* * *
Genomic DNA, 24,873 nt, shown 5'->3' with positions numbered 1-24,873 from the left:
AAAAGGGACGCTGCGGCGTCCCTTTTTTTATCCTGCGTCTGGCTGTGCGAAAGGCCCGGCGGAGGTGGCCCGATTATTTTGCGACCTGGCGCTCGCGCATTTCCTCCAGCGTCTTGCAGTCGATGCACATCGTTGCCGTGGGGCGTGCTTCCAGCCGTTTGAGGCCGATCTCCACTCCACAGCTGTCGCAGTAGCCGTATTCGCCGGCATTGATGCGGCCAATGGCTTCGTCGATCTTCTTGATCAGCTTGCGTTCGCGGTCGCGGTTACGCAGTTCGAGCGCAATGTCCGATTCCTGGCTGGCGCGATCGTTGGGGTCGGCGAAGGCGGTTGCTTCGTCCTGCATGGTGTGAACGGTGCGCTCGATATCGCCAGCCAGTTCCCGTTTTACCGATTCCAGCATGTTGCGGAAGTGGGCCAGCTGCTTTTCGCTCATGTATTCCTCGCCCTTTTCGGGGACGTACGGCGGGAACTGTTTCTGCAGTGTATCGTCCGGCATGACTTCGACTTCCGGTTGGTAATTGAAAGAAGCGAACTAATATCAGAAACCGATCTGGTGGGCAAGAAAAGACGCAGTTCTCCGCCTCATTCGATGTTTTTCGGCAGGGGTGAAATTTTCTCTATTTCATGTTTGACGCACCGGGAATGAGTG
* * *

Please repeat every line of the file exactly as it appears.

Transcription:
Genomic DNA, 24,873 nt, shown 5'->3' with positions numbered 1-24,873 from the left:
AAAAGGGACGCTGCGGCGTCCCTTTTTTTATCCTGCGTCTGGCTGTGCGAAAGGCCCGGCGGAGGTGGCCCGATTATTTTGCGACCTGGCGCTCGCGCATTTCCTCCAGCGTCTTGCAGTCGATGCACATCGTTGCCGTGGGGCGTGCTTCCAGCCGTTTGAGGCCGATCTCCACTCCACAGCTGTCGCAGTAGCCGTATTCGCCGGCATTGATGCGGCCAATGGCTTCGTCGATCTTCTTGATCAGCTTGCGTTCGCGGTCGCGGTTACGCAGTTCGAGCGCAATGTCCGATTCCTGGCTGGCGCGATCGTTGGGGTCGGCGAAGGCGGTTGCTTCGTCCTGCATGGTGTGAACGGTGCGCTCGATATCGCCAGCCAGTTCCCGTTTTACCGATTCCAGCATGTTGCGGAAGTGGGCCAGCTGCTTTTCGCTCATGTATTCCTCGCCCTTTTCGGGGACGTACGGCGGGAACTGTTTCTGCAGTGTATCGTCCGGCATGACTTCGACTTCCGGTTGGTAATTGAAAGAAGCGAACTAATATCAGAAACCGATCTGGTGGGCAAGAAAAGACGCAGTTCTCCGCCTCATTCGATGTTTTTCGGCAGGGGTGAAATTTTCTCTATTTCATGTTTGACGCACCGGGAATGAGTG